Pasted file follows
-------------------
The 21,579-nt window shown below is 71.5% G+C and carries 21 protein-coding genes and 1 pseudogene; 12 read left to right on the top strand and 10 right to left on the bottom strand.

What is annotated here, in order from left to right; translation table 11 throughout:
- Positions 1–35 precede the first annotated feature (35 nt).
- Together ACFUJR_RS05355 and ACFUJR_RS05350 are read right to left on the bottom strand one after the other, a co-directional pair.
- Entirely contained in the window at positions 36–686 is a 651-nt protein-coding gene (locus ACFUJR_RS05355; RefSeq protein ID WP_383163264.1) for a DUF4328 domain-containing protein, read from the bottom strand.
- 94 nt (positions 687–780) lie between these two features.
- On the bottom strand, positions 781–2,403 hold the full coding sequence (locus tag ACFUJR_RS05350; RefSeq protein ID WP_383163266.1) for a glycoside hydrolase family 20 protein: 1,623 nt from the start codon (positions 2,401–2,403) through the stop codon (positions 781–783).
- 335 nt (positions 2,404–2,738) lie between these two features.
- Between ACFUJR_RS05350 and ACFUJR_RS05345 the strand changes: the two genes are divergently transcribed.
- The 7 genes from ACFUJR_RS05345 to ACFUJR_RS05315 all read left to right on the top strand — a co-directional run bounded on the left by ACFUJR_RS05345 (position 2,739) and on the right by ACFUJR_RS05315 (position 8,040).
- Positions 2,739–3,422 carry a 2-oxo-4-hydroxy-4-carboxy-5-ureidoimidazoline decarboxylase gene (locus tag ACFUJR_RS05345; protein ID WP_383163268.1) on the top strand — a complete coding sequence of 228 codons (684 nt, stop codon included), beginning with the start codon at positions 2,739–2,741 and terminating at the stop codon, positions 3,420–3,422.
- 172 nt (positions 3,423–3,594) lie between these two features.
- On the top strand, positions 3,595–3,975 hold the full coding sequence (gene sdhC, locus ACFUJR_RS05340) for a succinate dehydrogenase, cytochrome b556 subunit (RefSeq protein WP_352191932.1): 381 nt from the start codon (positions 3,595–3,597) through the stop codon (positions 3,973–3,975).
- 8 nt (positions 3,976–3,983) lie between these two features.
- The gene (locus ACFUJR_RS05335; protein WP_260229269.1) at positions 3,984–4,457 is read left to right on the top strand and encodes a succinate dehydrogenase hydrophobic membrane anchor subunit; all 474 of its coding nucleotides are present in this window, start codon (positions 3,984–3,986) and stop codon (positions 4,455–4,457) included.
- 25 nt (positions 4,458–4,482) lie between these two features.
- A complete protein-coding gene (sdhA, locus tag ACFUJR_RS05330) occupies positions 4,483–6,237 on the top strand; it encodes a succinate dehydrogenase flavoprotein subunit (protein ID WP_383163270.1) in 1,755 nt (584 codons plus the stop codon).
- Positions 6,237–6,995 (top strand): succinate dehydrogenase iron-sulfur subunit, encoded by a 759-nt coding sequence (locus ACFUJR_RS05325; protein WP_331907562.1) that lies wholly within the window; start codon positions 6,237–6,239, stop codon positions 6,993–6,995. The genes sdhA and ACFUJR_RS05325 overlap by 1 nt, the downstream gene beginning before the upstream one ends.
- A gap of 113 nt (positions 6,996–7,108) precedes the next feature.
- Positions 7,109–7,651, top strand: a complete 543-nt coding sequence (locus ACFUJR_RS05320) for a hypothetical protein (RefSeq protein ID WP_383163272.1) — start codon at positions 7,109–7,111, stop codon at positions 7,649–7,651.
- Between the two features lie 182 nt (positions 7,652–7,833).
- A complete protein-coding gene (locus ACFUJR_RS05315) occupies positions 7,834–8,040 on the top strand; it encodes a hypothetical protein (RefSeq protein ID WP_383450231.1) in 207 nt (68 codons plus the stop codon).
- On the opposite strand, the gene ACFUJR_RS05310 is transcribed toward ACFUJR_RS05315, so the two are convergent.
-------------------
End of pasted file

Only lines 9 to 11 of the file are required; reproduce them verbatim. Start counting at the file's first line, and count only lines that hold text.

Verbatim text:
- Between ACFUJR_RS05350 and ACFUJR_RS05345 the strand changes: the two genes are divergently transcribed.
- The 7 genes from ACFUJR_RS05345 to ACFUJR_RS05315 all read left to right on the top strand — a co-directional run bounded on the left by ACFUJR_RS05345 (position 2,739) and on the right by ACFUJR_RS05315 (position 8,040).
- Positions 2,739–3,422 carry a 2-oxo-4-hydroxy-4-carboxy-5-ureidoimidazoline decarboxylase gene (locus tag ACFUJR_RS05345; protein ID WP_383163268.1) on the top strand — a complete coding sequence of 228 codons (684 nt, stop codon included), beginning with the start codon at positions 2,739–2,741 and terminating at the stop codon, positions 3,420–3,422.